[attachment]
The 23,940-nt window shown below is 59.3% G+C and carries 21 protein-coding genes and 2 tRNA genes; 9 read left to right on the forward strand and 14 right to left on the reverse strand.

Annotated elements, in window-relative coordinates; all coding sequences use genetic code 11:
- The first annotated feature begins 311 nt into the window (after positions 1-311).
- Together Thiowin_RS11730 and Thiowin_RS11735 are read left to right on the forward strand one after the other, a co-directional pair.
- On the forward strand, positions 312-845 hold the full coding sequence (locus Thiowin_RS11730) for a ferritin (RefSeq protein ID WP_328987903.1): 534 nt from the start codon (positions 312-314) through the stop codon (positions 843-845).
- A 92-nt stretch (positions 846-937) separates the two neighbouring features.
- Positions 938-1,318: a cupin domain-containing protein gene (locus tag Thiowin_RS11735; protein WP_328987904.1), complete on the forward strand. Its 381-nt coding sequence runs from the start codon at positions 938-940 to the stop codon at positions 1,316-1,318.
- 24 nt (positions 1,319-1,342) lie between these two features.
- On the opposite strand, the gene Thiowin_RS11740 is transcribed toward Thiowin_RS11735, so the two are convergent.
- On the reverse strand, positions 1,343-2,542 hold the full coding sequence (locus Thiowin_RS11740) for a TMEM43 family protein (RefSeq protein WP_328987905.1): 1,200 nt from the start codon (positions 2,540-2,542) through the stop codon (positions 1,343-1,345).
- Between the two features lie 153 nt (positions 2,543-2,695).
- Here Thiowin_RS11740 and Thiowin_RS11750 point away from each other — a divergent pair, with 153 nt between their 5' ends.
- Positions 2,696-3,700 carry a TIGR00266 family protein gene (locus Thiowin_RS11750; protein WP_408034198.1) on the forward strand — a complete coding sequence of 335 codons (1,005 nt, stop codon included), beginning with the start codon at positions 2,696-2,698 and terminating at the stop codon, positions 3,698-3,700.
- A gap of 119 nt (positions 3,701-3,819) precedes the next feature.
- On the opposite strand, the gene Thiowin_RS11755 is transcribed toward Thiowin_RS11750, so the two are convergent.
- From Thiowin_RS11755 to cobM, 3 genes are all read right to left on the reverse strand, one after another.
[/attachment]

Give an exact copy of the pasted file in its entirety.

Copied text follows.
The 23,940-nt window shown below is 59.3% G+C and carries 21 protein-coding genes and 2 tRNA genes; 9 read left to right on the forward strand and 14 right to left on the reverse strand.

Annotated elements, in window-relative coordinates; all coding sequences use genetic code 11:
- The first annotated feature begins 311 nt into the window (after positions 1-311).
- Together Thiowin_RS11730 and Thiowin_RS11735 are read left to right on the forward strand one after the other, a co-directional pair.
- On the forward strand, positions 312-845 hold the full coding sequence (locus Thiowin_RS11730) for a ferritin (RefSeq protein ID WP_328987903.1): 534 nt from the start codon (positions 312-314) through the stop codon (positions 843-845).
- A 92-nt stretch (positions 846-937) separates the two neighbouring features.
- Positions 938-1,318: a cupin domain-containing protein gene (locus tag Thiowin_RS11735; protein WP_328987904.1), complete on the forward strand. Its 381-nt coding sequence runs from the start codon at positions 938-940 to the stop codon at positions 1,316-1,318.
- 24 nt (positions 1,319-1,342) lie between these two features.
- On the opposite strand, the gene Thiowin_RS11740 is transcribed toward Thiowin_RS11735, so the two are convergent.
- On the reverse strand, positions 1,343-2,542 hold the full coding sequence (locus Thiowin_RS11740) for a TMEM43 family protein (RefSeq protein WP_328987905.1): 1,200 nt from the start codon (positions 2,540-2,542) through the stop codon (positions 1,343-1,345).
- Between the two features lie 153 nt (positions 2,543-2,695).
- Here Thiowin_RS11740 and Thiowin_RS11750 point away from each other — a divergent pair, with 153 nt between their 5' ends.
- Positions 2,696-3,700 carry a TIGR00266 family protein gene (locus Thiowin_RS11750; protein WP_408034198.1) on the forward strand — a complete coding sequence of 335 codons (1,005 nt, stop codon included), beginning with the start codon at positions 2,696-2,698 and terminating at the stop codon, positions 3,698-3,700.
- A gap of 119 nt (positions 3,701-3,819) precedes the next feature.
- On the opposite strand, the gene Thiowin_RS11755 is transcribed toward Thiowin_RS11750, so the two are convergent.
- From Thiowin_RS11755 to cobM, 3 genes are all read right to left on the reverse strand, one after another.